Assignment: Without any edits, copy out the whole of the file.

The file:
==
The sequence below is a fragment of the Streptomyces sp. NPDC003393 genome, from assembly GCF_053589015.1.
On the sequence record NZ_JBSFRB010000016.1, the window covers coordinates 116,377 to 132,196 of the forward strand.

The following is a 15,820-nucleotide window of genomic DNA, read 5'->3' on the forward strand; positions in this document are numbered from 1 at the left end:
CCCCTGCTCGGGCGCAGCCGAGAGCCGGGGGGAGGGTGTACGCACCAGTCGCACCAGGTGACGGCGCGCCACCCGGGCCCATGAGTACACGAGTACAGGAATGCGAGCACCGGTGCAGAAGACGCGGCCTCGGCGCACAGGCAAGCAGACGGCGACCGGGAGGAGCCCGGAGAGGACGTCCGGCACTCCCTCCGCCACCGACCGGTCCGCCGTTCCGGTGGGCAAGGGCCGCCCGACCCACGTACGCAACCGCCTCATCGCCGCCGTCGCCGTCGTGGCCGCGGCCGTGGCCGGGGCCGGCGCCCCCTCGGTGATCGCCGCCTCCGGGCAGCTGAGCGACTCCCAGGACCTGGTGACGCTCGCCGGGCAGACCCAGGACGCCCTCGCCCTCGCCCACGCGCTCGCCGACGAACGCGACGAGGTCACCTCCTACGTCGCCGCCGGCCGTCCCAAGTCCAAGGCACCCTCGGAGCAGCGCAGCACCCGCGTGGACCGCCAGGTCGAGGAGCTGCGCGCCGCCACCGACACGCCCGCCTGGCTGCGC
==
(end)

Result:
The sequence below is a fragment of the Streptomyces sp. NPDC003393 genome, from assembly GCF_053589015.1.
On the sequence record NZ_JBSFRB010000016.1, the window covers coordinates 116,377 to 132,196 of the forward strand.

The following is a 15,820-nucleotide window of genomic DNA, read 5'->3' on the forward strand; positions in this document are numbered from 1 at the left end:
CCCCTGCTCGGGCGCAGCCGAGAGCCGGGGGGAGGGTGTACGCACCAGTCGCACCAGGTGACGGCGCGCCACCCGGGCCCATGAGTACACGAGTACAGGAATGCGAGCACCGGTGCAGAAGACGCGGCCTCGGCGCACAGGCAAGCAGACGGCGACCGGGAGGAGCCCGGAGAGGACGTCCGGCACTCCCTCCGCCACCGACCGGTCCGCCGTTCCGGTGGGCAAGGGCCGCCCGACCCACGTACGCAACCGCCTCATCGCCGCCGTCGCCGTCGTGGCCGCGGCCGTGGCCGGGGCCGGCGCCCCCTCGGTGATCGCCGCCTCCGGGCAGCTGAGCGACTCCCAGGACCTGGTGACGCTCGCCGGGCAGACCCAGGACGCCCTCGCCCTCGCCCACGCGCTCGCCGACGAACGCGACGAGGTCACCTCCTACGTCGCCGCCGGCCGTCCCAAGTCCAAGGCACCCTCGGAGCAGCGCAGCACCCGCGTGGACCGCCAGGTCGAGGAGCTGCGCGCCGCCACCGACACGCCCGCCTGGCTGCGC